Manchester Libraries has partnered with The British Library to bring the Living Knowledge Network to libraries across the UK.
The Living Knowledge Network is a UK-wide partnership of national and public libraries created by the British Library to exchange knowledge and develop memorable experiences for public library users. We celebrate libraries as spaces of vital cultural significance. We livestream cultural events into libraries across the UK, so you can get a front-row seat for free no matter where you live.
But libraries have had to pause public events for now. So we’ve launched this digital platform to keep bringing you invigorating livestream events for free and showcase the highlights from our events archive. Here we can keep sharing knowledge and encouraging creativity, until we can get together again in person.
Resisting Self-Censorship, with Elif Shafak, Rachel Long, Jacqueline Woodson and Urvashi Butalia
In the wake of George Floyd’s murder and the resultant global Black Lives Matter protests, it has been clearer than ever before that the voices of some are prioritised to the exclusion of others. As part of Banned Books Week 2020 – an annual celebration of the freedom to read – the RSL, in partnership with British Library, Index on Censorship and English PEN, brings together a panel of writers who have committed to sharing their stories, to creating without compromise, and to inspiring others to do the same. Rachel Long, Elif Shafak, and Jacqueline Woodson explore what ‘freedom’ means in the culture of traditional publishing, and how writers today can change the future of literature. Chaired by Urvashi Butalia.
Stephen Fry in Conversation.
Live from the Union Chapel, London. In this special event in celebration of the 200th anniversary of the Royal Society for Literature, actor, comedian and writer Stephen Fry discusses writing across forms – from sketch comedy to poetry, independently and in collaboration, written and performed – that has elevated him to the status of national treasure. Stephen grew up in a house with colossal bookcases filled with classic works of literature, and would use them as medicine cabinets to treat his childhood. He has remarked that writing is a ‘newer technology – only five or six thousand years old’ by which ‘we can change utterance into permanence’, and when once asked for writing advice, he responded: ‘the important thing to do for those who want to liberate their writing is to be able to let go of their self-consciousness, to allow the words to write for them.’ Presented in Partnership with the Royal Society of Literature and the British Library.
David Olusoga in Conversation: Black History Matters
The murder of George Floyd in the US reverberated around the world. It gave way to an explosion of protest, and a closer examination among historians of the systemic racism in the way the African diaspora is described. Cultural institutions around the world are examining their own legacy within the history of colonialism and imperialism. Join historian David Olusoga in conversation for his personal perspective on how we memorialise, teach and write about racism, and why black British history matters.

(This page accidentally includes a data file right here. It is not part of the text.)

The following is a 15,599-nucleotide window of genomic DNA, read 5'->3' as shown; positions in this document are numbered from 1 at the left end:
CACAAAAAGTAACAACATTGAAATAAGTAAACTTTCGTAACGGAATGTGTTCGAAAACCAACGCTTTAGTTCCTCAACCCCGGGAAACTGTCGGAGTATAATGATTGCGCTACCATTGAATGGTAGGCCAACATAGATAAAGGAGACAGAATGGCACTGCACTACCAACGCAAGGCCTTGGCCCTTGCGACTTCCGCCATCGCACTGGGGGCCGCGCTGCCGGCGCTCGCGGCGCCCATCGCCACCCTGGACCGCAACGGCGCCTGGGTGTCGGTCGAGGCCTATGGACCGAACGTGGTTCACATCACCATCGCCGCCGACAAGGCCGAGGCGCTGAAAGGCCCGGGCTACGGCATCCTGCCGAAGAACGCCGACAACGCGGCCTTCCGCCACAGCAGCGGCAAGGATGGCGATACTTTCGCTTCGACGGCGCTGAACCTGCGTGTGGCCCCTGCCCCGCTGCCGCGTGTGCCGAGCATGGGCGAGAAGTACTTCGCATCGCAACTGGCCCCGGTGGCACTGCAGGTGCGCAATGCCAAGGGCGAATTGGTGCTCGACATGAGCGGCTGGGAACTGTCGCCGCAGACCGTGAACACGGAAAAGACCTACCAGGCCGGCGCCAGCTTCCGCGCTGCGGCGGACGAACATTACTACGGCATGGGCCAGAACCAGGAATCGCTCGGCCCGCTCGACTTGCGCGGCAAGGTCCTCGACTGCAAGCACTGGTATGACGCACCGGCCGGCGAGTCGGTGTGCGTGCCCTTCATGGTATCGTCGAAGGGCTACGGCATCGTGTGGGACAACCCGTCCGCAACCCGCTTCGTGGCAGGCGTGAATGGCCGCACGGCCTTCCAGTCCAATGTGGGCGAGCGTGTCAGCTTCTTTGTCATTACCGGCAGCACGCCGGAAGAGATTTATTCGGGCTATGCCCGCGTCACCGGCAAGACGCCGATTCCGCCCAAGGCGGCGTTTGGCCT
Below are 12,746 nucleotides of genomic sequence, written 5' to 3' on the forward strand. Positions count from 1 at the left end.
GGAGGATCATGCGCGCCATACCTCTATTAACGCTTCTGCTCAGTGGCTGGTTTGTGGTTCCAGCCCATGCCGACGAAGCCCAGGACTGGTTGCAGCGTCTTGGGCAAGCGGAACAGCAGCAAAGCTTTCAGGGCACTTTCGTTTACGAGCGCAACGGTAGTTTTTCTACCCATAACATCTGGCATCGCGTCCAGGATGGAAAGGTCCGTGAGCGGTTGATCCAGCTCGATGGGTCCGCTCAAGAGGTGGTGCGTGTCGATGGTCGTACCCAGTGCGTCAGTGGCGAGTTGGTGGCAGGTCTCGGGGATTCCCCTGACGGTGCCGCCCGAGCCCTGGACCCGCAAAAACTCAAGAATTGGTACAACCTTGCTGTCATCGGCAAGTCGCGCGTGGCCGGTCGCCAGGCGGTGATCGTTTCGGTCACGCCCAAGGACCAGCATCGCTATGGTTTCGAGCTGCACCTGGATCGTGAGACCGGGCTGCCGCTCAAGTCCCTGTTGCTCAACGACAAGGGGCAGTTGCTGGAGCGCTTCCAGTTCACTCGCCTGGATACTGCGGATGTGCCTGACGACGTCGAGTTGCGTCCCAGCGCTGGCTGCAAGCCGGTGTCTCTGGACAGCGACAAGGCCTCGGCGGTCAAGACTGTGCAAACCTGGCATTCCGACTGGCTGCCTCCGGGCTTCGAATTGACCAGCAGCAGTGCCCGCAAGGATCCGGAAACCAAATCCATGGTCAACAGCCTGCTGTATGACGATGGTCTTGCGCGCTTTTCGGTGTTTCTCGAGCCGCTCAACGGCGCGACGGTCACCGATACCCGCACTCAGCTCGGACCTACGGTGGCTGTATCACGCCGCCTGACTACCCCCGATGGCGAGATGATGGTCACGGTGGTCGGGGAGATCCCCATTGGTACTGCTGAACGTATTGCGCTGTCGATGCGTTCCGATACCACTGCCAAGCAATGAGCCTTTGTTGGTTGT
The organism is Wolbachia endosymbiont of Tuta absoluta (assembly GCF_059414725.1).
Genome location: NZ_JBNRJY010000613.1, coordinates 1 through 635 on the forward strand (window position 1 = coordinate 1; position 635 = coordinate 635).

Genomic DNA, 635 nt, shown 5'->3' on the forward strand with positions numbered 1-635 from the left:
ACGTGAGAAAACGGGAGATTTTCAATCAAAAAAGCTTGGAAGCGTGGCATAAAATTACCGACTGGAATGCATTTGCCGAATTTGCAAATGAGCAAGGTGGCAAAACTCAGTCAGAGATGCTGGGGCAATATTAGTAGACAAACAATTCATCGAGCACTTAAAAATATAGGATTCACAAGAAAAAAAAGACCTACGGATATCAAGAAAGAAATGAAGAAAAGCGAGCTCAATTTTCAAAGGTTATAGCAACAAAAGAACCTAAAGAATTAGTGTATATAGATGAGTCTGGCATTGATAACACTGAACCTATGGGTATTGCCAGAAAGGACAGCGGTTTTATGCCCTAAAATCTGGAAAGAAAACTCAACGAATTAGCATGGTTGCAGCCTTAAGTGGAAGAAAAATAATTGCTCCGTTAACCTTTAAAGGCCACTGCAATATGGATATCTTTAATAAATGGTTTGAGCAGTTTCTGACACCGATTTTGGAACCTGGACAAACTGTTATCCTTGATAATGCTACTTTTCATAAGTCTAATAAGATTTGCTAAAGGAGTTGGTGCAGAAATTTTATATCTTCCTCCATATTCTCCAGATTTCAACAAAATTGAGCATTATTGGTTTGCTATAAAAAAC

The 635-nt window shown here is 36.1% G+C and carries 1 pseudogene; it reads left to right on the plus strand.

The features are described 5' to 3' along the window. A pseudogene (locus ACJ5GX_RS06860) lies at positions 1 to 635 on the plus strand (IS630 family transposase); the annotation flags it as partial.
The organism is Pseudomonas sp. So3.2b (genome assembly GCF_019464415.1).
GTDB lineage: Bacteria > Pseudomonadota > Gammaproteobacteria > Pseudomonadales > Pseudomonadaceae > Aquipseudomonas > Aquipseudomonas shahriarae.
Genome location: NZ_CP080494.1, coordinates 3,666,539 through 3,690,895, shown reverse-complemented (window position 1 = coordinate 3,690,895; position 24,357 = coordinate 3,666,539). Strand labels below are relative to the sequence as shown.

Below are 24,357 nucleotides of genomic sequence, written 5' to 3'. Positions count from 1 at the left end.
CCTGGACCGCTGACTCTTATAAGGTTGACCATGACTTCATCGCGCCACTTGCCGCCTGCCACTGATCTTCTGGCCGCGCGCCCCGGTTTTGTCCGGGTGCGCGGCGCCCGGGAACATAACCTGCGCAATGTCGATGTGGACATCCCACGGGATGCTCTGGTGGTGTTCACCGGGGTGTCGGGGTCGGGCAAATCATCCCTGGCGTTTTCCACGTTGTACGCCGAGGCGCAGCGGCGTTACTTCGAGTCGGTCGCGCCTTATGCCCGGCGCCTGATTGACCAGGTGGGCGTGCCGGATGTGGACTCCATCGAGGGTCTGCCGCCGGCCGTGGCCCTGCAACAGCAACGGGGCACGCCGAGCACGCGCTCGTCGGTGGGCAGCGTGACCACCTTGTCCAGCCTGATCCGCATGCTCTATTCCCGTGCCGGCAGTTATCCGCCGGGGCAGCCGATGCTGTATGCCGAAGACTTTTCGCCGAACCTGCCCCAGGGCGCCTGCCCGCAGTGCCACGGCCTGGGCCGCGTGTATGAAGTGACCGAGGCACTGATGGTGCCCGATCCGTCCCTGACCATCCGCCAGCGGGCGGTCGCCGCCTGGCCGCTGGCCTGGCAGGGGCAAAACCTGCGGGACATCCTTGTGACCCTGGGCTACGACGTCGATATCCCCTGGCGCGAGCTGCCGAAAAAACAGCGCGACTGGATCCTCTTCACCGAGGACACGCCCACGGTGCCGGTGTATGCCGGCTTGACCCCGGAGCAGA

Chris Riddell’s Alice in Wonderland
‘What is the use of a book,’ thought Alice, ‘without pictures or conversations?’ This event has both: live illustration from the multi-award winning writer and illustrator Chris Riddell, conversation and performances of iconic scenes from Alice’s Adventures in Wonderland, like the tea party, by an amazing selection of actors. Passionate Wonderland fan Chris Riddell launches this new edition, a richly illustrated reimagining of the classic children’s story. Watch Chris illustrate characters live and hear him talk about why this book still captivates him today. This event will be filmed on location in the British Library, which holds the original manuscript of Lewis Carroll’s world famous story. Macmillan Children’s Books is presenting this brand new edition in celebration of the 200th anniversary of the birth of Sir John Tenniel, the original illustrator of Alice’s Adventures in Wonderland.
PEN Pinter Prize: Linton Kwesi Johnson
Linton Kwesi Johnson is presented with the 2020 PEN Pinter Prize. The PEN Pinter Prize was established in 2009 by the charity English PEN, which defends freedom of expression and celebrates literature. In memory of Nobel-Laureate playwright Harold Pinter, the prize is awarded annually to a writer of outstanding literary merit resident in the United Kingdom, the Republic of Ireland or the Commonwealth who, in the words of Harold Pinter’s Nobel Prize in Literature speech, casts an ‘unflinching, unswerving’ gaze upon the world and shows a ‘fierce intellectual determination… to define the real truth of our lives and our societies’. Linton Kwesi Johnson was chosen by this year’s judges; The Guardian’s Associate Editor for Culture Claire Armitstead; Dialogue Books Publisher Sharmaine Lovegrove, and author Max Porter. The judges said of Johnson: ‘Linton Kwesi Johnson is a poet, reggae icon, academic and campaigner, whose impact on the cultural landscape over the last half century has been colossal and multi-generational. His political ferocity and his tireless scrutiny of history are truly Pinteresque, as is the humour with which he pursues them.’ The prize will be shared with an International Writer of Courage: a writer who is active in defence of freedom of expression, often at great risk to their own safety and liberty, selected by Linton Kwesi Johnson from a shortlist of international cases supported by English PEN. The co-winner will be announced at the event, where they will accept their prize alongside Linton Kwesi Johnson.